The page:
The History of the Irish and Mental Health

As March comes around and we celebrate St Patrick’s Day, the team at LMHA are reflecting on our attitudes as an Irish culture towards mental health. We have come a very long way as a society in terms of how we interact with mental health and this is something to be very proud of.

Historically, mental health was not something to be talked about in Ireland. This was due in part to the strong religion of the country, which was largely Catholic. The Catholic Church played a huge role in shaping societal norms in this country, and its influence has extended to so many aspects of Irish life. 

The prevailing cultural attitudes, deeply rooted in Catholicism, contributed to a society that was conservative, traditional, and resistant to change. Within this context, mental health issues were not openly discussed or acknowledged. The conservative values of the time tended to view mental health as a taboo subject. The attitude was that personal struggles, including those related to mental health, were to be dealt with privately, if at all.

Ireland’s struggle for independence also left a legacy of trauma and collective suffering in the country. Many individuals who had endured the hardships of that era may have carried emotional scars, but the culture at the time discouraged expressions of vulnerability. The emphasis on resilience and stoicism further fueled the culture of silence surrounding mental health.

Moreover, the lack of understanding and the absence of effective mental health care created further challenges for those faced with psychological distress. People with mental illnesses were often marginalised, isolated, or confined to institutions, as society lacked the knowledge and resources to support them.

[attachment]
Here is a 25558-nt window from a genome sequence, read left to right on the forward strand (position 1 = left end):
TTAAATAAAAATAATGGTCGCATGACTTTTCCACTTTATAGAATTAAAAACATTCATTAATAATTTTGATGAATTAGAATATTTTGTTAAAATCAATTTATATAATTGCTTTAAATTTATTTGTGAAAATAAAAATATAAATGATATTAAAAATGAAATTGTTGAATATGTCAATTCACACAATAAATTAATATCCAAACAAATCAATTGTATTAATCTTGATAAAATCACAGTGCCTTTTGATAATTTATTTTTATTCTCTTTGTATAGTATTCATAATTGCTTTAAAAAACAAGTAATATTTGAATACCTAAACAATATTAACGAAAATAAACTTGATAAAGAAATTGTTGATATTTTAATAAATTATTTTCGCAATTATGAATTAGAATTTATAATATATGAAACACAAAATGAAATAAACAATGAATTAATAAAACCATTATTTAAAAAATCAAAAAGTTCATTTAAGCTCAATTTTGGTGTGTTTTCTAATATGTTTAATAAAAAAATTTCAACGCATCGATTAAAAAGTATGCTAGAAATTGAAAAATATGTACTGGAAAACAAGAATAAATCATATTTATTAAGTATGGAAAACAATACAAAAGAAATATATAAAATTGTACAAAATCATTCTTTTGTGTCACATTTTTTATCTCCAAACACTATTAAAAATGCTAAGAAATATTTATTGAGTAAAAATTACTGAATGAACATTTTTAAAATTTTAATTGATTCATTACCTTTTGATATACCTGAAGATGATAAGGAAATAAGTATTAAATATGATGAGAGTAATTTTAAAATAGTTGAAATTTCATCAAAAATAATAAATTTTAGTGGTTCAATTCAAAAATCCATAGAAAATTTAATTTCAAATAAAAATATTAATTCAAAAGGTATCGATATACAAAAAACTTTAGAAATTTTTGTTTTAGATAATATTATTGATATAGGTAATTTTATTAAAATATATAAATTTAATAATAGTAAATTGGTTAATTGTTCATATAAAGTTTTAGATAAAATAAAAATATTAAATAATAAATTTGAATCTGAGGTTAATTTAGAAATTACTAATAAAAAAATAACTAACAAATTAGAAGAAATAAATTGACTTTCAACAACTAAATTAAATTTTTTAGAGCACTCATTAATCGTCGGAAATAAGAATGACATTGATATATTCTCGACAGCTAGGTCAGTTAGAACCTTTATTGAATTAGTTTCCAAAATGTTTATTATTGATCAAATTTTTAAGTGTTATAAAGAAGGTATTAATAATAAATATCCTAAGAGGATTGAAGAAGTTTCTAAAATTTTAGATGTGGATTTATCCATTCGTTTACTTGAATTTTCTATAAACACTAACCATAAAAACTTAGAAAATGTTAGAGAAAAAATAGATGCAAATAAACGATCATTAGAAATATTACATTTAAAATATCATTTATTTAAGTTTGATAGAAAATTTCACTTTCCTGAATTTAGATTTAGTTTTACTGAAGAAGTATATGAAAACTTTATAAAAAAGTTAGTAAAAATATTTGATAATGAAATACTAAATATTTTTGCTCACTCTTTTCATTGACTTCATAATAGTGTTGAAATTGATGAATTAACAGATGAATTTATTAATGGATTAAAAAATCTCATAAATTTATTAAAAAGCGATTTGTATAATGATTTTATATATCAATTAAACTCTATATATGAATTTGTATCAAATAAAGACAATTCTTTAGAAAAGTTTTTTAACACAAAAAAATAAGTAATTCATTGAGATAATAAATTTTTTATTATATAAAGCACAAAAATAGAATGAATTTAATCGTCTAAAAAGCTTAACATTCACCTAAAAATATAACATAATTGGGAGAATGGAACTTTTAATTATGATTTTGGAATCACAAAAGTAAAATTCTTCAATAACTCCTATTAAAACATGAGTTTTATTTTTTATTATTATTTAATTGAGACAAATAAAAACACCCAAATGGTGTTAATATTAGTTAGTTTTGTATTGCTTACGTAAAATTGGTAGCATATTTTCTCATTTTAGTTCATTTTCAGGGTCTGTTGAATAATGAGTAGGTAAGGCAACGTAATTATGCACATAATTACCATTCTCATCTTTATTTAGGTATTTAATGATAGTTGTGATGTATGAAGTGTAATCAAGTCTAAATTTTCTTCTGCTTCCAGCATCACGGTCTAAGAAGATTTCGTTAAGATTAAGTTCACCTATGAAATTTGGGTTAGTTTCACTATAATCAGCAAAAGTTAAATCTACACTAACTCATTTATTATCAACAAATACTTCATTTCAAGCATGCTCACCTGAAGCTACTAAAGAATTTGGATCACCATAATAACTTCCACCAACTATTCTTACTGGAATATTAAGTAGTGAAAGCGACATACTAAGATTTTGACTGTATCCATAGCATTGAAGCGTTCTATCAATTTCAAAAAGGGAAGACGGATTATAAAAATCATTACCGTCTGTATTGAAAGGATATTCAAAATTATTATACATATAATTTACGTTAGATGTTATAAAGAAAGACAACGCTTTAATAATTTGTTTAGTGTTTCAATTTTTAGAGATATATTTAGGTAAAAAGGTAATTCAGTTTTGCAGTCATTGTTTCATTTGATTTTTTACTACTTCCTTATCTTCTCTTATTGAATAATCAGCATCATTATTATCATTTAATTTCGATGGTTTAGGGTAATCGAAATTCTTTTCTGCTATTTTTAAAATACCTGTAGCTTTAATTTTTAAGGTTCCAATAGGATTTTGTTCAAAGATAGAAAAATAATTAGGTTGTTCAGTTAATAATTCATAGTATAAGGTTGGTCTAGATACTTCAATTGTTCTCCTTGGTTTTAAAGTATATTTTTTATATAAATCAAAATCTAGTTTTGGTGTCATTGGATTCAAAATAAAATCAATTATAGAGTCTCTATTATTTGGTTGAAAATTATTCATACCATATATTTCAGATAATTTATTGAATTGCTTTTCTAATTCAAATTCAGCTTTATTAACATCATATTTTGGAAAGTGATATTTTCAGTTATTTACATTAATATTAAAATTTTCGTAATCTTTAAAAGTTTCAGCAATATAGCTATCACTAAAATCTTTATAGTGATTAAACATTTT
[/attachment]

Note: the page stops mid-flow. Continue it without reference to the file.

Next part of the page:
In more recent times, a greater effort has been made to destigmatize discussions surrounding mental health and to increase the support and services available.

There has been a notable shift in attitudes towards mental health in Ireland. The stigma surrounding mental health issues has been gradually eroding, and more people are speaking openly about their experiences, thanks to public awareness campaigns and advocacy groups. The Irish government have improved access to mental health services. Many initiatives aim to provide better mental health care and reduce suicide rates. Progress has been made in making services more widely available. There are many services and charities available in Limerick for those who require them.

The family continues to be a crucial support system for individuals dealing with mental health issues. The strength of Irish family bonds remains significant, and often plays an active role in helping loved ones through difficult times. The Irish also have a strong sense of community. Communities have the ability to offer a strong support network for those in need of it. 

However, there are still some areas and challenges that need to be addressed and improved upon. One of which is the rural-urban divide. Remote rural areas often have limited access to mental health care, while urban areas, bigger towns and cities benefit from better infrastructure and better public transport. This discrepancy emphasises the need for better access throughout the country.

While it is important to recognise what is yet to be improved upon, it is important to recognise how far we’ve come as a country, in terms of our cultural attitude towards mental health and that is something us at Limerick Mental Health Association hope Irish society continues to do.